Ours has the fan outside the vent door. We chose the PANASONIC fans that are almost commercial use.. They get the moisture out in 10 minutes when humidity is 50 percent or lower. Found the fan on EBAY for 200. We are happier with the steam shower then the 6 ft JACUZZI we purchased and installed at the same time. NO MOLD PROBLEMS EITHER...
Pre planning and careful reading of that John Bridges website is the information I got right here off of GARDEN WEB. i'd highly recommend you see what other DIY'S are doing and saving money doing it..


clipped on: 02.28.2014 at 11:12 pm    last updated on: 02.28.2014 at 11:12 pm

RE: Okay, tell me about Toto toilets (Follow-Up #67)

posted by: herring_maven on 01.27.2014 at 07:51 pm in Bathrooms Forum

Jeckyl1: "I am just now trying to make a decision on a new toilet. Any updated experiences or info anyone would like to add? I am looking at the TOTO ... Ultramax II (1.28gpf, Double Cyclome)) or the TOTO ... Drake (1.6gpf, G-Max) or the TOTO ... Drake II (1.28gpf, Double Cyclone) "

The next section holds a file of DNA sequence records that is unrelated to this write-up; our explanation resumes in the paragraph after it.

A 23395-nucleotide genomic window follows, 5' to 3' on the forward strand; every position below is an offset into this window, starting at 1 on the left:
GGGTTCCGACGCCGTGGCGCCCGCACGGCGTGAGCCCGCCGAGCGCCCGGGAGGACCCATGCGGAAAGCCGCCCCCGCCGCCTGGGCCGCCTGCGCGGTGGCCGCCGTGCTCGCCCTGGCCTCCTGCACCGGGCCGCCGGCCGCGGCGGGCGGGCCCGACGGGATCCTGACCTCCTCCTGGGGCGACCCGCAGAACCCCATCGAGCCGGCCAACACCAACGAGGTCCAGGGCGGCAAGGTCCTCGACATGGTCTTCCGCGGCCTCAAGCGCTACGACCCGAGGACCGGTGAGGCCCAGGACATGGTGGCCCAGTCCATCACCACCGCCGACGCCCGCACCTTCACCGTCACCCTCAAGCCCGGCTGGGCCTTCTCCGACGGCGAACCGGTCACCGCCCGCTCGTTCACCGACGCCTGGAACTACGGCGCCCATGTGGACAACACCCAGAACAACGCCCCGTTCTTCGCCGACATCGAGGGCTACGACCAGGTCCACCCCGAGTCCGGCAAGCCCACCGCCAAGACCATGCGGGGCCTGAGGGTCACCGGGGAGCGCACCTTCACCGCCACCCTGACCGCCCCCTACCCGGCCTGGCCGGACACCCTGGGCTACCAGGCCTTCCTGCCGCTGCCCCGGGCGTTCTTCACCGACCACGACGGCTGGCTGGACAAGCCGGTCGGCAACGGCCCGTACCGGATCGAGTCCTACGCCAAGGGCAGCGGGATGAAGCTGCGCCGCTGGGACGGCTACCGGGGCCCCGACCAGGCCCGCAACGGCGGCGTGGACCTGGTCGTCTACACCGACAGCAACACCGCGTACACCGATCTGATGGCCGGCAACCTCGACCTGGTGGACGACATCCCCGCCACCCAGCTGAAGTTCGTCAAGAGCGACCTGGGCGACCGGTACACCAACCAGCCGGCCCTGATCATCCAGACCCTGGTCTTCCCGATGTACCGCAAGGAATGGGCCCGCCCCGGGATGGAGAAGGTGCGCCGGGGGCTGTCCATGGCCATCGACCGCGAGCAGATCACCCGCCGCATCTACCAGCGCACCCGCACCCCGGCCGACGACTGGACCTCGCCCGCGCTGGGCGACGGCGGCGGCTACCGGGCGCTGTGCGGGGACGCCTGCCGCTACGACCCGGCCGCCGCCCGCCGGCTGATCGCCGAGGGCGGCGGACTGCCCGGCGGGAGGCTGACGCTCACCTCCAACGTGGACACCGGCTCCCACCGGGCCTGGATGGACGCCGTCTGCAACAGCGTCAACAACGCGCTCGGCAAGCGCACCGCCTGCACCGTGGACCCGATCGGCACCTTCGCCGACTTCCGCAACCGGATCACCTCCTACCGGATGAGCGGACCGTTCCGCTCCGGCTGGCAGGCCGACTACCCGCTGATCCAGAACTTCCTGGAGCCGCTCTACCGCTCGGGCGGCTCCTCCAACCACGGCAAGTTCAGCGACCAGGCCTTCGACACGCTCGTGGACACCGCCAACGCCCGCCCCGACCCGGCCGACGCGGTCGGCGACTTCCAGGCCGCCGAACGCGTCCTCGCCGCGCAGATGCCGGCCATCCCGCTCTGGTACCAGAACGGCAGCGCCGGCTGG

You may wish to add the Vespin II to your list, It is identical to the Drake II except that the Vespin II is skirted, which makes it easier to clean, and many think improves the appearance.


clipped on: 02.28.2014 at 10:12 pm    last updated on: 02.28.2014 at 10:13 pm

RE: What was your best bathroom remodeling decision? (Follow-Up #144)

posted by: just_julie on 04.30.2011 at 10:04 am in Bathrooms Forum

Installing a variety of lighting options, each on their own switch. Our electrician had a lot on input on this- lighting is 'art' to him. We used good Lutron equipment.. worth every (extra) penny!

there are 3 vanity lights on a dimmer, can light over the toilet, lit makeup mirror, a ceiling fixture, tub reading light on a dimmer, tiny LED lights throughout the bathroom and shower niche and 2 fantech dimmable halogens in the shower. We also put a dimmable motion sensor in the master closet so the light turns on as you're opening the pocket door.

Tied for first would be the bain ultra tub with lights.